What better way is there to spend an afternoon, than having your kids help upgrade the performance of your home theater? If you're a geek dad, the list is pretty small.
There are many way to improve your home theater, and adding sound-absorbing panels is an inexpensive way of doing it. In my case, it's almost a necessity: the hard concrete walls in my basement home theater have a nasty tendency to bounce sound around in unpleasant ways. The effect was made even worse when the carpet was replaced with hard laminate floors.
The walls themselves were mostly bare, painted concrete. The walls needed decoration - artwork, pictures, whatever. Just something to make the place look less sterile.
My home theater also happens to share a space with the kids' playroom.
So what happens when you put all these requirements into blender and pour the frothy goop into a big, chilled mug? Simple, yet effective child-decorated sound absorbing panels.
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Step 1: How They Work
In a room with hard, flat surfaces, sound tends to do nasty things. Mostly, it bounces around and hits your tender eardrums multiple times from different angles. It mixes in weird ways, drowning out some parts of a soundtrack while emphasizing others. In short, the hundreds or thousands of dollars you spent on a nice amplifier and speakers is wasted because the acoustic properties of the room are lousy.
The purpose of a sound absorbing panel is obvious: it absorbs sound in a room. When placed in strategic locations along the wall, the effect is dramatic. High frequency "ringing" is killed off, and bass is no longer muddy or boomy. All those sound waves that would have bounced off the walls are instead mostly absorbed by the panels, so that the primary wave from the speakers is what you hear most.
The basic construction of these panels is simple, and certainly nothing new. They are simple artistic canvases with thick wood frames, stuffed with sound-absorbing "eggcrate" foam. The panels are decorated to suit the decor of the room. In my case, decorated with the help of my wife and kids, to add colour and fun to our home theater/rec room/play room.
Step 2: Materials and Tools
- One 1.5" deep art canvas, with dimensions of at least 2x2 feet. I bought mine at a local art store chain called Curry's for about $10 each.
- One 2x2 sheet of 1.5" thick sound absorbing "eggcrate" foam. I bought a whole roll of it online for about $40.
- Acrylic paint to decorate the canvas, from any art store
- Paper backing, to hold the foam in place. You could use old newspaper if you wanted to, as long as it's big and strong enough.
- Picture hangers, two per panel, from a hardware or art store.
And the tools you'll need include:
- Staple gun (to staple the backing onto the frame)
- Hammer (to attach picture hangers)
- screwdriver and/or drill for mounting the panel to a wall
Of course, you'll also need some willing volunteers to help decorate the canvases. If your volunteers are under 5 years old, I suggest doing the painting outside, as the likelihood of spillage and messes is very high. You've been warned!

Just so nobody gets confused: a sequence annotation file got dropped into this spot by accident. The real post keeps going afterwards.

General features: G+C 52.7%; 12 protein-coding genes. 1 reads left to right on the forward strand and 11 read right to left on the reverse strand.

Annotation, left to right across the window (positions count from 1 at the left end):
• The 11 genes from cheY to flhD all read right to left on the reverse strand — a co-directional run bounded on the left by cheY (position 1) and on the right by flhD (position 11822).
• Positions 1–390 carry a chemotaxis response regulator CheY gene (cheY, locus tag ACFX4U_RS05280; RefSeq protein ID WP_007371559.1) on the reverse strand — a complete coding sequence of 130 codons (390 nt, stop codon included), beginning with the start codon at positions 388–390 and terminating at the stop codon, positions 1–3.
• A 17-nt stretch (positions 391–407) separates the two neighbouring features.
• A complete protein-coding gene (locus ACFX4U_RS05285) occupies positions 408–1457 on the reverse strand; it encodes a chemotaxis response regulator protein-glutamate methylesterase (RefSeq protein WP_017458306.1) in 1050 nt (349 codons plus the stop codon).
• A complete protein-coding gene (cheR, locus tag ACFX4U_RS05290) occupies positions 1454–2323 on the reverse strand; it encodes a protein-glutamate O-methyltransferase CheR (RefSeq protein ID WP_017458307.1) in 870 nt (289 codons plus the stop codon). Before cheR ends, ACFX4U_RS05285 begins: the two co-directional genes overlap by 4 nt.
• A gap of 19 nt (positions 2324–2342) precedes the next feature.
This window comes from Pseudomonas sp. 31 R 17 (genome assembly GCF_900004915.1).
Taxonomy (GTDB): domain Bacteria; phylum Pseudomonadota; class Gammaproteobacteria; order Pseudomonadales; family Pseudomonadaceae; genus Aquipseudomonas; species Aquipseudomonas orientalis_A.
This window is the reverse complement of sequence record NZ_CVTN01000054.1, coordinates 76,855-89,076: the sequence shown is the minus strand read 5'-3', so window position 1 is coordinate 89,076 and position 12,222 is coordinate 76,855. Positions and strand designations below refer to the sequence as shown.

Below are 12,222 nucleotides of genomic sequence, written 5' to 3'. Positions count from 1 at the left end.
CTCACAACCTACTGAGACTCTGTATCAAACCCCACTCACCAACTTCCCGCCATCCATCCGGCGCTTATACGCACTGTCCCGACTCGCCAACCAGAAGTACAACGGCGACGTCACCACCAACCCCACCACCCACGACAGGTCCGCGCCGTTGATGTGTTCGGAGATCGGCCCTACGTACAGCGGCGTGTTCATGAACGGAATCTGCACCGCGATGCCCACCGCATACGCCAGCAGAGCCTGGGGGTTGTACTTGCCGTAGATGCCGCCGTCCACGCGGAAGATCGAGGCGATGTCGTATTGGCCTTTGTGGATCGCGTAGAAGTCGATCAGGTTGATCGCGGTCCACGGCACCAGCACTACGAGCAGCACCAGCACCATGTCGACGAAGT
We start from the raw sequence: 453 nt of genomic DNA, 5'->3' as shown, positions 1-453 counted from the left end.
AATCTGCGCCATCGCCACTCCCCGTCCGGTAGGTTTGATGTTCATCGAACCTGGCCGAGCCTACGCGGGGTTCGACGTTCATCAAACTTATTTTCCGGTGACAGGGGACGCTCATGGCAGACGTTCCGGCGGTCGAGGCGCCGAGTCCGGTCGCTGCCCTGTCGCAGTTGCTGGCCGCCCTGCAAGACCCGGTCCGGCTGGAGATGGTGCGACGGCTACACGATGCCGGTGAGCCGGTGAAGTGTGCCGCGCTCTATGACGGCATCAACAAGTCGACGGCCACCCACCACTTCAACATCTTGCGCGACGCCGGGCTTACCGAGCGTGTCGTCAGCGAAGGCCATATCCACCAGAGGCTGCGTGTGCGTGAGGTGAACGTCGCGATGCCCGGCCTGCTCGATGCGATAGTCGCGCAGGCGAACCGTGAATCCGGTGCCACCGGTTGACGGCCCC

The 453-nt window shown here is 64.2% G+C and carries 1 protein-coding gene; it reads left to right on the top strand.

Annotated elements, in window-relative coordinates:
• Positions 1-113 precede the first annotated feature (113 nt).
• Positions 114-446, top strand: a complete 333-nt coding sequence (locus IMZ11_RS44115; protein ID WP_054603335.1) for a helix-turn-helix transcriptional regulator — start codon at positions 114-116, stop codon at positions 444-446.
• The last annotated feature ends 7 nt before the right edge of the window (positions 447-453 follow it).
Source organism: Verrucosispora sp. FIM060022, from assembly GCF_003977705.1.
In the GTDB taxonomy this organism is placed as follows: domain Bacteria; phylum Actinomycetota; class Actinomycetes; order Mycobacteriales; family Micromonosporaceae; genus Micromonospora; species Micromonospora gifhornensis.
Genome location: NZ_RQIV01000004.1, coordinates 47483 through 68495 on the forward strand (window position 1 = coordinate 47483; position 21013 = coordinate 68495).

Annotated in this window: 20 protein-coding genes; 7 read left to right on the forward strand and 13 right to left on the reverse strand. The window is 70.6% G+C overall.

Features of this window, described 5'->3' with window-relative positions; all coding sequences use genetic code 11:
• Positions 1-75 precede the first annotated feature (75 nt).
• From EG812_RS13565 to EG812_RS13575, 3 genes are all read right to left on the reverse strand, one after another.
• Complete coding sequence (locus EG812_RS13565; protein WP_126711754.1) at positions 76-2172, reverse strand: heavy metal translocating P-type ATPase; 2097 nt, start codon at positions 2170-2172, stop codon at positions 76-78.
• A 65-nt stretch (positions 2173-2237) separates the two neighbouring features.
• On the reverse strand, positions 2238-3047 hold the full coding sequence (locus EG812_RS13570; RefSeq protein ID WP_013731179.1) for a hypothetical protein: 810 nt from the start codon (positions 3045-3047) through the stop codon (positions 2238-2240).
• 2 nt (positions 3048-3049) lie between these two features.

Step 3: Paint the Canvases
The colours and content of the "artwork" splashed across the canvases is completely up to you. You can let your kids have at it (as we did, with a little guidance), you could have a professional paint portraits of all the members of the Addams Family, or you could paint them the same colour as your walls so they blend in. Really, the paint has little effect on the performance of these panels so do what you like.
Another great option is to have cherished photos "printed" on the canvases. There are a few places online that will do this for you - send them your photos, and they'll print them on any size canvas you like. They can even do cool things like spreading the photo across two or three canvases.
Step 4: Install Foam
I bought a large roll of "eggcrate" acoustic foam online. It was pretty cheap, even with shipping. You could also buy 1/2" thick sound absorbing fiberglass panels for this purpose. The fiberglass is denser, so it absorbs more bass than the foam can. Choose the material based on what your needs are.
So this step is pretty simple. Once the paint is dry on the canvas, flip it over. Simply cut a square (or rectangle) of foam to fit inside the space. It should fill the space completely, but not bulge out. Place the foam inside the canvas with the bumpy side facing the painted face of the canvas.
Now, cut some pieces of paper large enough to cover the back of the panel, but not hang over the edges. Staple the paper down with a staple gun.
Step 5: Install Picture Hangers
Picture hangers usually come in packs of two to six. You'll need two for each panel. I chose to use a pack of inexpensive brass "self-centering" low-profile hangers, though you could use whatever you like. Really, any method you use to attach the panels to a wall should be fine.
Install the picture hangers in the two top corners. The hangers I used are attached using small finishing nails.
Once the hangers are attached, the sound absorbing panel is ready to mount!
Step 6: Mount the Panels
Decide where you want the panels to be located. Measure carefully, being mindful of both the height and the rotation of the panels. Since there are two hangers on each panel, the screws for mounting the panels must be level or the panel will be on an angle. Mark the locations for the screws or nails and install them.
I have concrete walls in my basement, so my only choice was to drive Tapcon screws into the concrete. It's messy, but (of course) super strong.
Now, hang your panels on the screws and take a breather - hopefully, the acoustics in the room will be much improved, along with the decor! And, if your kids helped decorate the panels, they'll have something to show off when guests come over to play or watch movies.
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